Shortly after purchasing Studebaker, Packard's corporate brass envisioned a bright future for the brand and commissioned a concept car to showcase that talking point. The Predictor, styled by Richard Teague (later of AMC fame) and built by Ghia, was everything a whiz-bang Packard of the future should be. Scalloped fenders and a long, flat hood put Chrysler's Flite-Sweep concepts to shame, while fins, taillights, and grille were slightly modified forms of what designers were pitching for an all-new 1957 sedan.

Hotness then (1-10): 10

This was nothing short of a show stopper in its heyday, and considering it was the brainchild of Packard's styling department-which was normally resigned to producing dowdy luxury sedans and the occasional Caribbean-it was a revelation indeed.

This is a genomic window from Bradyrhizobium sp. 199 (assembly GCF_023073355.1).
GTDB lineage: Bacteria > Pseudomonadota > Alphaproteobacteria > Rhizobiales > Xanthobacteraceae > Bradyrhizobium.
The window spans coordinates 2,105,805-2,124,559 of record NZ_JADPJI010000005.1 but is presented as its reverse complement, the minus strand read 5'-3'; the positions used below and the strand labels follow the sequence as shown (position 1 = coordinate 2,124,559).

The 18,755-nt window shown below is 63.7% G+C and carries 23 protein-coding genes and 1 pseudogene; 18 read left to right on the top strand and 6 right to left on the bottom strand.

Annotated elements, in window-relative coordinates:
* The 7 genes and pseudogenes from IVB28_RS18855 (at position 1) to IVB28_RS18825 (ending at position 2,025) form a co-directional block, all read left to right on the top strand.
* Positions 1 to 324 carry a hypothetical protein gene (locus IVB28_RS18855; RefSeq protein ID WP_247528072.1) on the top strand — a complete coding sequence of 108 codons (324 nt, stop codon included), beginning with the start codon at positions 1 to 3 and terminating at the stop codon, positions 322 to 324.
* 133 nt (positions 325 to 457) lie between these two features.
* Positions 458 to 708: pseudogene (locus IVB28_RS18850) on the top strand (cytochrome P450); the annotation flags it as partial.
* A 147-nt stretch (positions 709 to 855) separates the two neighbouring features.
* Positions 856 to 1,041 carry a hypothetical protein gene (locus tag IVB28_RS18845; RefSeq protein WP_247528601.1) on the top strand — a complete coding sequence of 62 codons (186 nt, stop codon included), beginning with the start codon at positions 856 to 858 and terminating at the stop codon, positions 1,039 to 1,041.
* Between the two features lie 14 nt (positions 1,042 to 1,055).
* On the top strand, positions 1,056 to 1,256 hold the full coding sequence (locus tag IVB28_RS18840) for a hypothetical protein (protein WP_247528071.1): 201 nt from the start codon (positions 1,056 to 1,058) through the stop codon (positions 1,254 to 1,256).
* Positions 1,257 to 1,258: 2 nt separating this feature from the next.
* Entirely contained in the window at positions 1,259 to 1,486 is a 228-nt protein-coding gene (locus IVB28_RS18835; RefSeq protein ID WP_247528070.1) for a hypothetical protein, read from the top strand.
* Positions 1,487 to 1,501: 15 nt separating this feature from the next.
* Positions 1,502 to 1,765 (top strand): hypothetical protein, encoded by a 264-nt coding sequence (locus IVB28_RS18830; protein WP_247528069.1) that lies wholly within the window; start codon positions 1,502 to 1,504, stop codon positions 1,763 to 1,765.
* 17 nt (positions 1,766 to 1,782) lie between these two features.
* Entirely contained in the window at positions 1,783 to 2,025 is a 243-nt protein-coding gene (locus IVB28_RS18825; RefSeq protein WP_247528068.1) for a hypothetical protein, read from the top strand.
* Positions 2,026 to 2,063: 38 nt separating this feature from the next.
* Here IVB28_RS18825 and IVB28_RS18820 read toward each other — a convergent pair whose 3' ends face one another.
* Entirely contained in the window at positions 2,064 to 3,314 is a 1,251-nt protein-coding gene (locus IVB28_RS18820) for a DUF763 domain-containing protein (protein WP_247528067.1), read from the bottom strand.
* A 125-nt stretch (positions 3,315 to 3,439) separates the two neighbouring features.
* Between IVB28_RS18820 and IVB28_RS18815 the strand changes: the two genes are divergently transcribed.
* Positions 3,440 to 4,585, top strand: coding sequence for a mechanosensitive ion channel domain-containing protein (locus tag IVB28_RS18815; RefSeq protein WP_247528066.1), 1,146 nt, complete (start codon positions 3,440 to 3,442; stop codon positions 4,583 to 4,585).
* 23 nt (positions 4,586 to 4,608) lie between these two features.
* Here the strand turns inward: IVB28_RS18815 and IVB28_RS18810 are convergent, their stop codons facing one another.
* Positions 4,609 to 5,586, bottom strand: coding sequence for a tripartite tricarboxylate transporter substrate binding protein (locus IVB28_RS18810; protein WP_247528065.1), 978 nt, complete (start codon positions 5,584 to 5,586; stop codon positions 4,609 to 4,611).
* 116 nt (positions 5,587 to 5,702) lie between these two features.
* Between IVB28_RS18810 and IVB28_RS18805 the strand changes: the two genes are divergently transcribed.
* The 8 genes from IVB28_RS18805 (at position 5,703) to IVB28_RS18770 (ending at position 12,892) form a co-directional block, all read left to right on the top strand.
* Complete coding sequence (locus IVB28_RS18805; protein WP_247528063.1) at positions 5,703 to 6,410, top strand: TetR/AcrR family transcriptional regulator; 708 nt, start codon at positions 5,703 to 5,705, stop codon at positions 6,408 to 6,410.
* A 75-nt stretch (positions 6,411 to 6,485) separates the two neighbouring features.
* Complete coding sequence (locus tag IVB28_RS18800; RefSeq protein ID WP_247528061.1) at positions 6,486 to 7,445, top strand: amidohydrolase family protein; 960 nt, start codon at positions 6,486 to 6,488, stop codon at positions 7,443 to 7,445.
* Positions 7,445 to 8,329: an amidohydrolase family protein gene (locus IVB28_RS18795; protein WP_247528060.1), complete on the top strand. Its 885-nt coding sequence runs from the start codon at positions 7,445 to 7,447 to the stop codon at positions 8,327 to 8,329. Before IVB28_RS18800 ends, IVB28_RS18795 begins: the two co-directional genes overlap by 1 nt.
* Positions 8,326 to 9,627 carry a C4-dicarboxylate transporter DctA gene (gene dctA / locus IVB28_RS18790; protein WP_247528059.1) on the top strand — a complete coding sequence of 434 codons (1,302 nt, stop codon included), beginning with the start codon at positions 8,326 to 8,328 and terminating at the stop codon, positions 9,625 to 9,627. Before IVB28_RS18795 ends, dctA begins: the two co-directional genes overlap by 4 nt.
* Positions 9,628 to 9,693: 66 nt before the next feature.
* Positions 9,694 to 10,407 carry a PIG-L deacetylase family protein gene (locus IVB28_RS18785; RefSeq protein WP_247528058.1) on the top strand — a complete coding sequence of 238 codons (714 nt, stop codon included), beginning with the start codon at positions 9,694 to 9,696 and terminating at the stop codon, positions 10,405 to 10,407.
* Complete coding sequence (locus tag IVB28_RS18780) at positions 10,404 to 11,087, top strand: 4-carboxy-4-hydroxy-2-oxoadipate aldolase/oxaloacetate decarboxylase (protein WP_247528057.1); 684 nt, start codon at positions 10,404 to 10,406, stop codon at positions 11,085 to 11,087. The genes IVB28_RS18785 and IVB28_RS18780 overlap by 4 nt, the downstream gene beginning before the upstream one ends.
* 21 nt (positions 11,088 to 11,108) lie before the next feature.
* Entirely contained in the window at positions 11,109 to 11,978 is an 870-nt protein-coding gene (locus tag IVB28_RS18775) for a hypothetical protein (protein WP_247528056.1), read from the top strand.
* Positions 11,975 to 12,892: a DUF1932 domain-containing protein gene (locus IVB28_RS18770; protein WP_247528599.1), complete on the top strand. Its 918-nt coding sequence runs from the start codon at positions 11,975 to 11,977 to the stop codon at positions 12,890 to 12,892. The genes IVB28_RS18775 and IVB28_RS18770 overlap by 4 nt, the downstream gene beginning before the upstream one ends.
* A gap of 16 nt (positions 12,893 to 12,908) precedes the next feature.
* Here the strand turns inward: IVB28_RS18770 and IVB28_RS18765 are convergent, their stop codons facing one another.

Hotness now (1-10): 4

Like many gizmo-centric concept cars of the jet age, the Predictor didn't age very well. The styling is lanky, awkward, and carries none of the subtle grace of production Packards. Even some of the "futuristic" features-like self-retracting T-top panels, hidden headlamps, and a reversed rear window-aren't exactly things to write home about today.

Could it have saved the brand?

No. In fact, it may have helped kill it. Packard chose to buy Studebaker virtually sight unseen, and only discovered after the fact just how badly the company was hemorrhaging cash. Things were so bad, in fact, that Packard found it more expensive to build its own wares in Detroit than it was to retrofit Studebaker Hawks with awkward fiberglass noses and Packard badging. By 1959, the brand was dead. Seven years later, so was Studebaker.
Source: Internet